World Health Organisation (WHO) director-general Tedros Ghebreyesus has expressed optimism that the COVID-19 pandemic will end in 2022.
Mr Ghebreyesus said at a press briefing on Wednesday that it was two years ago, as people gathered for New Year’s Eve celebrations, that a new global threat emerged.
Since then, 1.8 million deaths have been recorded in 2020 and 3.5 million in 2021, but the actual number is much higher. There are also millions of people dealing with long-term consequences from the virus.
Delta and Omicron are driving up cases to record numbers, leading to spikes in hospitalisation and deaths.
Mr Ghebreyesus added that he was “highly concerned” that the more transmissible Omicron, circulating simultaneously as Delta, is leading to “a tsunami of cases.”
Earlier in 2020, during meetings of the world’s biggest economies – the G7 and G20 – WHO challenged leaders to vaccinate 40 per cent of their populations by the end of 2021 and 70 per cent by the middle of 2022.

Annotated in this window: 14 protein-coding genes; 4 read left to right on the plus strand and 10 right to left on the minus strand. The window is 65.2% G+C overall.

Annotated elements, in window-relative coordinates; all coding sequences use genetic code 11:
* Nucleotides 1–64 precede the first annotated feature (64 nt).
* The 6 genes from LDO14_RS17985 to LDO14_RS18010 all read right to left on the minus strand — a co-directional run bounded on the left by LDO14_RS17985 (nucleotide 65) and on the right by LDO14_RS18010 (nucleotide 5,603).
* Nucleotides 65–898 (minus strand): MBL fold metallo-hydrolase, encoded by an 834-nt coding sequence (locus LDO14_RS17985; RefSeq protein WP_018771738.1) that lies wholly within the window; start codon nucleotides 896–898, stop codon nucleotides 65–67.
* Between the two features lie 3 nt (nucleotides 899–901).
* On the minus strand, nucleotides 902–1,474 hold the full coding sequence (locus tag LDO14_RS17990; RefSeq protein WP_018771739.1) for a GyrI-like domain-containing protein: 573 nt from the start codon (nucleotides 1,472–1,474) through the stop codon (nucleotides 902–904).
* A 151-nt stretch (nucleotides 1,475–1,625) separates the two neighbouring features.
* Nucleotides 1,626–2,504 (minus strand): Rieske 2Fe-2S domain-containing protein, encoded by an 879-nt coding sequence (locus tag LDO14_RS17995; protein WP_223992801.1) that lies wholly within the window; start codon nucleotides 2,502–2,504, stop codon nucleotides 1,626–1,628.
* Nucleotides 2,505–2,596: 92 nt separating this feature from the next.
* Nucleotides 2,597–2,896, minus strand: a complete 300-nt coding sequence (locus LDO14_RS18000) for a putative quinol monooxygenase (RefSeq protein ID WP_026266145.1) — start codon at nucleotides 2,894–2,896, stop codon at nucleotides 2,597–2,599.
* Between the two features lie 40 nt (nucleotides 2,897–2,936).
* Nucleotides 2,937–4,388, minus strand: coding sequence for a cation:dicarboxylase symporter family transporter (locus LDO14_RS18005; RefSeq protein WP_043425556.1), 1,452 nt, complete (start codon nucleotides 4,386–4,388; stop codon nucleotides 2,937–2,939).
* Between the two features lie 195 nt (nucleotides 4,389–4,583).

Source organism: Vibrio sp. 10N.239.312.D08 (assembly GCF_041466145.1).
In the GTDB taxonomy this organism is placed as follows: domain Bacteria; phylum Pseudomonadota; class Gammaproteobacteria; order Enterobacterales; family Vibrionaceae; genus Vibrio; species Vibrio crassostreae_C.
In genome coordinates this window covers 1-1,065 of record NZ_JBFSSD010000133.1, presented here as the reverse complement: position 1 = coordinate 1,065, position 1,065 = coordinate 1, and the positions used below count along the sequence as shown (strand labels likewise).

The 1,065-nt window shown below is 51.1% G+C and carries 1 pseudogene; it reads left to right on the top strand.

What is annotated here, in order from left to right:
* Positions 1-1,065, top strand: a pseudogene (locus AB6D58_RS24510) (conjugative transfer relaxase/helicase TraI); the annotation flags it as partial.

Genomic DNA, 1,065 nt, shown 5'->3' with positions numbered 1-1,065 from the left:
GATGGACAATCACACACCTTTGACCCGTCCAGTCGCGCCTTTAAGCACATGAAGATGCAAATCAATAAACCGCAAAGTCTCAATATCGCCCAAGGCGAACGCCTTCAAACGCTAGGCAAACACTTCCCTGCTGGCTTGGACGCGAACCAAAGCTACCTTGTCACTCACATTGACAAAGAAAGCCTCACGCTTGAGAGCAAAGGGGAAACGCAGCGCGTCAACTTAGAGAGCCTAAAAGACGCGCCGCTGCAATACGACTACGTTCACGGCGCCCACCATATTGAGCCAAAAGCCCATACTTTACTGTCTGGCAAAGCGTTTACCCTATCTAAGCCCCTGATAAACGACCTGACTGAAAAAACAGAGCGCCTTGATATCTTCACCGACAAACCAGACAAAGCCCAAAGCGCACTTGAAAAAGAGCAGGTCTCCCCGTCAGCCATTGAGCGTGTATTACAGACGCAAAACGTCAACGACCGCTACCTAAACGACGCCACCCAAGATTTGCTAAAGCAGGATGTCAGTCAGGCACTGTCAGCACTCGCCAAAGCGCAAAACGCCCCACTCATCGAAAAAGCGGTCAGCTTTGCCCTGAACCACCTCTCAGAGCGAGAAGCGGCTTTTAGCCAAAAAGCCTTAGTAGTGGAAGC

With only a couple of days left in the year, 92 out of 194 member states missed the target.
He attributed this to low-income countries receiving a limited supply for most of the year and then subsequent vaccines arriving close to expiry, without key parts, like syringes.
“Forty per cent was doable. It’s not only a moral shame. It cost lives and provided the virus with opportunities to circulate unchecked and mutate,” he said.
WHO chief warned that boosters in rich countries could cause low-income countries to again fall short and called on leaders of wealthy countries and manufacturers to work together to reach the 70 per cent goal by July.
“This is the time to rise above short-term nationalism and protect populations and economies against future variants by ending global vaccine inequity,” added the WHO boss. “We have 185 days to the finish line of achieving 70 per cent by the start of July 2022. And the clock starts now.”
The WHO director-general acknowledged that beating the new health threat would require science, solutions, and solidarity.